Adams: Recruiting implications of Chip Long’s departure
Hayden Adams | Friday, April 3, 2020
The Lord — and the departure of Chip Long from Notre Dame — both giveth and taketh away. And much like the man upstairs, Long apparently worked in mysterious ways. He was a man of mystery. Actually, on second thought, he wasn’t.
Long was abrasive. Brian Kelly said so himself — in less polite terms — in an interview with The Athletic when Long was first hired as offensive coordinator in 2017 after holding the same position at Memphis. That disposition was both a benefit and hindrance to the Irish coaching staff and players.
So, while it’s been several months since Long’s departure — and given recent developments in Notre Dame recruiting — now is as good a time as any to really look at what the Irish gained and lost with Long’s departure.
What was gained
It’s weird to think that you can gain something by losing, but Long’s departure was addition by subtraction in certain aspects.
Word around the program was that, following the 45-14 debacle of a loss the Irish suffered at Michigan last season, newly minted offensive coordinator Tommy Rees took on a much more active role in the offense, well before he became interim offensive coordinator for the Camping World Bowl in December and before he officially gained the OC title in January. From there, the offense took off.
Granted, five games after Michigan against the likes of Virginia Tech, Navy, Duke, Boston College and Stanford did not make for the greatest of offensive tests, but it certainly wasn’t a step back.
In three seasons with the Irish, while at least “officially” offensive coordinator, Long saw the Irish offense average 34.2 points per game. However, in the six games Notre Dame lost during his tenure, they averaged only 13.5 points per game. Those losses were: 20-19 vs. Georgia, 41-8 at Miami, 38-20 at Stanford, 30-3 vs. Clemson, 23-17 at Georgia and 45-14 at Michigan.
That amounts to an offense that was spectacular against average teams and one that left a lot to be desired against the creme de la creme of Notre Dame’s opponents. Ian Book seemed to have a much better connection with his receivers post-Michigan, and he finally exploited Chase Claypool for what he was worth as a matchup nightmare. However, in Long’s defense, he had two very unconventional offenses in his first and his final seasons with Notre Dame, one that was predicated almost exclusively on the run in 2017 and the pass in 2019.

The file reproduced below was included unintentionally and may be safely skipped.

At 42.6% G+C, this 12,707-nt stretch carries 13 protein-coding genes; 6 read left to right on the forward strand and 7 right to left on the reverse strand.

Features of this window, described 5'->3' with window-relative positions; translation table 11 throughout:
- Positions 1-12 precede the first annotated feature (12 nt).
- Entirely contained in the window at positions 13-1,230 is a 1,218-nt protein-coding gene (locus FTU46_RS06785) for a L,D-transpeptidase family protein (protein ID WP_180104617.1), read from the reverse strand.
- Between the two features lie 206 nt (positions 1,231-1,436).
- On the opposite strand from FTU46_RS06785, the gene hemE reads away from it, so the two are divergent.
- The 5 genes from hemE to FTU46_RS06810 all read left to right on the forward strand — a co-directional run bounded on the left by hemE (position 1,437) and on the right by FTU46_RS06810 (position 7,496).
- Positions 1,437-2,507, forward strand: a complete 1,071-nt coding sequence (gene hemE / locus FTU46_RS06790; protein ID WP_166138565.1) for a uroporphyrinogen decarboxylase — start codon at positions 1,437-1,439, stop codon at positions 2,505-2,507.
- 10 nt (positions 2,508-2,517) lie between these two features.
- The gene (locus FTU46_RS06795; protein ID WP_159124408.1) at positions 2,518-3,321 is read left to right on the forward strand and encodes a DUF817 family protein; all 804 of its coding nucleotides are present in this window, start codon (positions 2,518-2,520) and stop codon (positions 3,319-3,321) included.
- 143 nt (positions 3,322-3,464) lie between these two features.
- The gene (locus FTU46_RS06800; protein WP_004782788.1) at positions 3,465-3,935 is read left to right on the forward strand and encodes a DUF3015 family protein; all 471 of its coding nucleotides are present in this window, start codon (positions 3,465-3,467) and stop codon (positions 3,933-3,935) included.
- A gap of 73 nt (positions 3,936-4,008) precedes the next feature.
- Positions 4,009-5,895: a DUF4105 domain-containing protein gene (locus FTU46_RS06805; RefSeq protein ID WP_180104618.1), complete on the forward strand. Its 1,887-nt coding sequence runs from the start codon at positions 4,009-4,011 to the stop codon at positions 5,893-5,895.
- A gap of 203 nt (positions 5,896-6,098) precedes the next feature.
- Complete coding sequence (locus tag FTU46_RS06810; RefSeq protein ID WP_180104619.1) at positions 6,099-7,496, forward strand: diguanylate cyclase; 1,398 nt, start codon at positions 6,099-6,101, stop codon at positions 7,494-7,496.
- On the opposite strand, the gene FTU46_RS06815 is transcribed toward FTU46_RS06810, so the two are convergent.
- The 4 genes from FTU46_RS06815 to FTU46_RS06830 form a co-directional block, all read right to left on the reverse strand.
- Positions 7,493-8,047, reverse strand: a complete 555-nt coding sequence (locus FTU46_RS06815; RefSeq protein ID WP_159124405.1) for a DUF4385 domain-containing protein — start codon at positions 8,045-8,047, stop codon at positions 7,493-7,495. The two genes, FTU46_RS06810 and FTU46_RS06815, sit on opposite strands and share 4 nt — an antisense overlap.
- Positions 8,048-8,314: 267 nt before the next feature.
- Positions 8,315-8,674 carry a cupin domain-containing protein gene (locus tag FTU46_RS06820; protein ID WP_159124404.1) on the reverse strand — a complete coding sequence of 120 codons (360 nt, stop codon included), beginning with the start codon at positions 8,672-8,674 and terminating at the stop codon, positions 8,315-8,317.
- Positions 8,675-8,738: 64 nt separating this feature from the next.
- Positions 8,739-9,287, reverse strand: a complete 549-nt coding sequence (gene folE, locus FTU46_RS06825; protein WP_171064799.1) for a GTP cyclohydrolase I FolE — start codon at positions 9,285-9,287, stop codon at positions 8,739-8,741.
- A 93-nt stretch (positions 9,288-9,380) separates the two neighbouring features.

Tommy Rees has yet to prove himself against the toughest teams on Notre Dame’s schedule, but at least the Irish haven’t regressed in terms of playcalling. Although, there is another rather important area where there may be cause for concern of regression…
What was lost
Chip Long rubbed some guys the wrong way, but he was also a dogged recruiting coordinator for the Irish. However he managed to flip the switch with high school kids and convince them to play for him and the rest of Notre Dame’s staff, he did it well.
Notre Dame’s outstanding 2020 offensive recruiting haul — which includes five-star wide receiver Jordan Johnson, four-star running back Chris Tyree and four-star tight ends Michael Mayer and Kevin Bauman — is thanks in most part to Long’s efforts. Their 2021 recruiting class seemed to be carrying that same sort of momentum with a bevy of four-stars, including quarterback Tyler Buchner, tight end Cane Berrong, offensive lineman Blake Fisher and wide receivers Lorenzo Styles and Deion Colzie. Unfortunately, that last name is no longer set to wear the blue and gold for Notre Dame.
Colzie de-committed from the Irish on Mar. 20 and told Rivals recruiting analyst Chad Simmons he would be “hitting that reset button” and reopen his recruitment once the COVID-19 outbreak passed. The sixth-ranked player in the state of Georgia and 11th-ranked receiver nationally per Rivals.com, Colzie would have been a major recruiting snag had Notre Dame managed to lock him down.
There’s still a chance he could recommit to Notre Dame, but if he’s exploring other options, that hints that he wasn’t satisfied with the recruiting job of the current Irish staff. That staff should have known that one of the best players in the state of Georgia, a recruiting hotbed, was going to keep being courted by schools like UGA. These are the kinds of players that, once you get them, you can’t let them go.
Say what you will about Chip Long, but I have to think that had he remained recruiting coordinator, even with the limitations of recruiting during the COVID-19 outbreak, he would have stayed in better contact with Colzie and not let him slip through Notre Dame’s fingers so easily.
Now, the Irish did manage to get a commitment from four-star defensive end David Abiara, but that’s the defense. The Irish defense has been solid for years — all things considered — although an improvement in cornerback recruiting would be ideal. It’s on the offensive side of the ball where they need some big hauls to match up with the big boys in recruiting, namely Alabama, LSU, Georgia, Ohio State and Clemson.
The 2021 recruiting class is an important one for Notre Dame. It will show whether or not they can continue their momentum through coaching changes or if 2020 will appear to be a fluke. Chip Long’s departure has pros and cons, and it is yet to be seen which will outweigh the other. However, given the circumstances that have left us with no way to evaluate player development and put a larger lens on recruiting, the post-Long era isn’t off to a great start.
The views expressed in this column are those of the author and not necessarily those of The Observer.